It was Marx’s first editorial task to parry this biting attack and he found it uncomfortable enough. He was unwilling to defend things which he himself thought to be amateurish, but he was also not in a position to say quite what he thought of communism. Therefore he did his best to carry the war into Egypt by accusing the enemy of communist leanings, but at the same time he admitted that the Rheinische Zeitung had no right to dispose with a phrase or two of a problem at whose solution two great peoples were working. The Rheinische Zeitung would subject the ideas of communism to thorough criticism “after protracted and deep study,” for writings like those of Leroux and Considerant, and above all the sagacious writings of Proudhon, could not be disposed of by the superficial and chance ideas of the moment. However, in their present form the Rheinische Zeitung was not prepared to grant these ideas even theoretical reality, much less wish for their realization or think such realization possible.
Later on Marx declared that this polemic had spoiled his enthusiasm for the work on the Rheinische Zeitung and that he had therefore “eagerly” seized the opportunity of withdrawing into his study. However, as so often happens when one thinks back to past events, cause and effect were brought too close together. For the moment Marx was heart and soul in his work for the Rheinische Zeitung and it even appeared important enough to him to risk a breach with his old companions in Berlin for its sake. There was very little to be done with them, for the issue of the mitigated censorship instructions had turned the Hegelian Club, which had “at least always been a centre of intellectual interests,” into a society of so-called “Freemen” which embraced almost all the pre-March literary lights in the Prussian capital. They now met to play at being political and social revolutionaries like unhinged Philistines. Even during the summer months Marx had been disquieted by this development, declaring that it was one thing – a conscientious thing – to proclaim one’s emancipation, but quite another to indulge in advance in self-adulation and self-advertisement. However, he went on, Bruno Bauer was in Berlin and he would see to it that at least no “imbecilities” were committed.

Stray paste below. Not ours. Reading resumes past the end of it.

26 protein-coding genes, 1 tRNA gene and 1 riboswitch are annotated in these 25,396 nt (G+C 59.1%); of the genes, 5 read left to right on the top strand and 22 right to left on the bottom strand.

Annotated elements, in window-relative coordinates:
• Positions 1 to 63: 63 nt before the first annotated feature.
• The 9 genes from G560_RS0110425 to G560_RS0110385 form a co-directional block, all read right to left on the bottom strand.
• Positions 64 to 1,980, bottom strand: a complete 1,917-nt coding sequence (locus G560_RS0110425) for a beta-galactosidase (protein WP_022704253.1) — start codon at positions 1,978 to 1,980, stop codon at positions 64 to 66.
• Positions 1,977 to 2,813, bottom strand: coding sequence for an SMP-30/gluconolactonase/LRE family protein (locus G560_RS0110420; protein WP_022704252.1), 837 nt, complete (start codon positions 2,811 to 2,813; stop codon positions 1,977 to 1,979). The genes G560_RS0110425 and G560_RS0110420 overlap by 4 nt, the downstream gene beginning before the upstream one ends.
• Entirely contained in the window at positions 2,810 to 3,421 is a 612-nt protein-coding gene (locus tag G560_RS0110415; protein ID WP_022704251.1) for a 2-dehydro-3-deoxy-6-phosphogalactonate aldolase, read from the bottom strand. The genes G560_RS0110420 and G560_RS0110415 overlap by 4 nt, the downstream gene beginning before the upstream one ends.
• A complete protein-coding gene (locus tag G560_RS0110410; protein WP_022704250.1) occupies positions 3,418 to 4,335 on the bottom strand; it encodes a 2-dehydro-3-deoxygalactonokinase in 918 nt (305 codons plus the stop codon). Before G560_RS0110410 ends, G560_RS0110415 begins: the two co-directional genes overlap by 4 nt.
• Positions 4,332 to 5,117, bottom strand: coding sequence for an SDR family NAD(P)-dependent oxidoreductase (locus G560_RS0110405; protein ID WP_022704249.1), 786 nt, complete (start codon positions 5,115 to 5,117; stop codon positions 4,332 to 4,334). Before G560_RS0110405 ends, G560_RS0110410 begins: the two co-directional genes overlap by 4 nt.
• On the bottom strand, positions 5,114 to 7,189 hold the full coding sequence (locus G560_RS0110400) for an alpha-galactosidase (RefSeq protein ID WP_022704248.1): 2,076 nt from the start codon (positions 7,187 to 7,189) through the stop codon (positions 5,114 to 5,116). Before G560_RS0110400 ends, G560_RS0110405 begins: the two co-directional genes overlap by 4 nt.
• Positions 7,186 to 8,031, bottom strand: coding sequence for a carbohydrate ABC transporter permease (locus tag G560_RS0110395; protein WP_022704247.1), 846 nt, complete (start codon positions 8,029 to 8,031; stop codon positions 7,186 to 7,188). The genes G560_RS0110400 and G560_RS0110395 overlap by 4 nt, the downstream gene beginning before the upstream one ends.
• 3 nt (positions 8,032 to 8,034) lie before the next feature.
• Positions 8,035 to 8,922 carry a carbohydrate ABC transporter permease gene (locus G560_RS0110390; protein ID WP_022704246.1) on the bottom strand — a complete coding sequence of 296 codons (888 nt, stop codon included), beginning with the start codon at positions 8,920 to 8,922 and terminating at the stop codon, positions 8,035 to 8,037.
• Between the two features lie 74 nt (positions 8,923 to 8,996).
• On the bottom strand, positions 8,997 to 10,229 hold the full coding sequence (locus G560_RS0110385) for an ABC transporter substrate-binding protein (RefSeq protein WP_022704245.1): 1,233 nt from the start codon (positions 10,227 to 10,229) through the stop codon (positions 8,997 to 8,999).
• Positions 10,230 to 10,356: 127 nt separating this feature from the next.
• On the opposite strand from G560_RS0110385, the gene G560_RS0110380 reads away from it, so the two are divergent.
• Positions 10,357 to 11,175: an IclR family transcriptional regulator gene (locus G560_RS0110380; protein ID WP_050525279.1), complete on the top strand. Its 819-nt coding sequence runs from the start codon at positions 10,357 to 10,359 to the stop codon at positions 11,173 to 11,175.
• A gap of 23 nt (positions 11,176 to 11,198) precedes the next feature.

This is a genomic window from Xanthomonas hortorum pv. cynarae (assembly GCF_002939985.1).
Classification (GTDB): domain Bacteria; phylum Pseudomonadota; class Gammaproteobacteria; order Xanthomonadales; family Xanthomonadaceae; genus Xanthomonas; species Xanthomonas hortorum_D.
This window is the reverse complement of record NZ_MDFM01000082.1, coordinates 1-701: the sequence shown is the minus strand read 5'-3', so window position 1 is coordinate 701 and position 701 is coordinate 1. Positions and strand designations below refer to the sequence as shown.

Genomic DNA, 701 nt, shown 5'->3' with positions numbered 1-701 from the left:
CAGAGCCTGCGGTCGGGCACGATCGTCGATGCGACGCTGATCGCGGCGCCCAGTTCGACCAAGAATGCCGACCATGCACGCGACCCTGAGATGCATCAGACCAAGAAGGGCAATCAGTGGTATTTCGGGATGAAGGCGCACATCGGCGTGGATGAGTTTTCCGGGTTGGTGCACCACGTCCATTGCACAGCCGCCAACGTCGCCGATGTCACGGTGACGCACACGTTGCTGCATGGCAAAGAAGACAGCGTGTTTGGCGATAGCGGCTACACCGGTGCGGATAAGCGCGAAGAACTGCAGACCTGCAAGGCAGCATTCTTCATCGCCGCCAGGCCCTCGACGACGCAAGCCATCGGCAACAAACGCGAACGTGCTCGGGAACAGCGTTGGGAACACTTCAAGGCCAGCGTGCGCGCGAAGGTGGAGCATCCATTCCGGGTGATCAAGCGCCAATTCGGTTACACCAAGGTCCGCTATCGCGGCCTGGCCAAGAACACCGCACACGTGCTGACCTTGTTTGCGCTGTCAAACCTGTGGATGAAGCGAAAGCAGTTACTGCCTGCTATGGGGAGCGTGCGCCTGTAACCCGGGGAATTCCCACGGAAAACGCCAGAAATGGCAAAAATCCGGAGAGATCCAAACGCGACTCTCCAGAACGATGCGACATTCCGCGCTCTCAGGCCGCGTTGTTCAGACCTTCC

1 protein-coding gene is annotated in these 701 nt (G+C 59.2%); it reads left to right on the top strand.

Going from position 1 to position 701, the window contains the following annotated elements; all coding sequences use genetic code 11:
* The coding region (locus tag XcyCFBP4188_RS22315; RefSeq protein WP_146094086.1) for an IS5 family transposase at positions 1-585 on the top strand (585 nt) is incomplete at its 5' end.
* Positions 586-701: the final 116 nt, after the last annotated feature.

Unfortunately, Marx was wrong in this assumption. According to reliable information Köppen kept himself aloof from the antics of the “Freemen,” but Bruno Bauer certainly did not and, in fact, he even played the role of standard bearer in their buffooneries. The ragging processions through the streets, the scandalous scenes in brothels and taverns, and the deplorable taunting of a defenceless clergyman at Stirner’s wedding, when Bauer removed the brass rings from a knitted purse he was carrying and handed them to the officiating clergyman with the remark that they were quite good enough to serve as wedding rings, made them the object half of admiration and half of horror for all tame Philistines, but they hopelessly compromised the cause which they were supposed to represent.
Naturally, these guttersnipe antics had a devastating effect on the intellectual production of the “Freemen” and Marx had great difficulties with their contributions to the Rheinische Zeitung. Many of their contributions were blue-pencilled by the censor, but as Marx declared in a letter to Ruge: “I permitted myself to dispose of at least as many. Meyen and his satellites sent us piles of world-uprooting scribblings, empty of ideas and written in a slovenly style, the whole tinged with a little atheism and communism (which the gentlemen have never bothered to study). Owing to Rutenberg’s complete lack of any critical faculty, independence or capacity, they had grown used to regarding the Rheinische Zeitung as their complaisant tool, but I had no intention of letting that sort of thing go on.” This was the first reason why “the Berlin horizon became overclouded,” as Marx put it.
The breach came in November, 1842, when Herwegh and Ruge paid a visit to Berlin. At that time Herwegh was on his triumphant career through Germany, and in Cologne he had quickly made friends with Marx. In Dresden he met Ruge and went on with him to Berlin where they were naturally unable to find any virtue in the antics of the “Freemen.” Ruge came to grips with his collaborator Bruno Bauer, because, as he pointed out, the latter wanted him to agree to “the most absurd things,” for instance that the State, private property and the family must be dissolved as conceptions without bothering about the practical side of the question at all. Herwegh disapproved equally strongly of the “Freemen” and they revenged themselves for his disdain by slating him in their usual fashion in connection with his audience with the King and his engagement to a rich girl.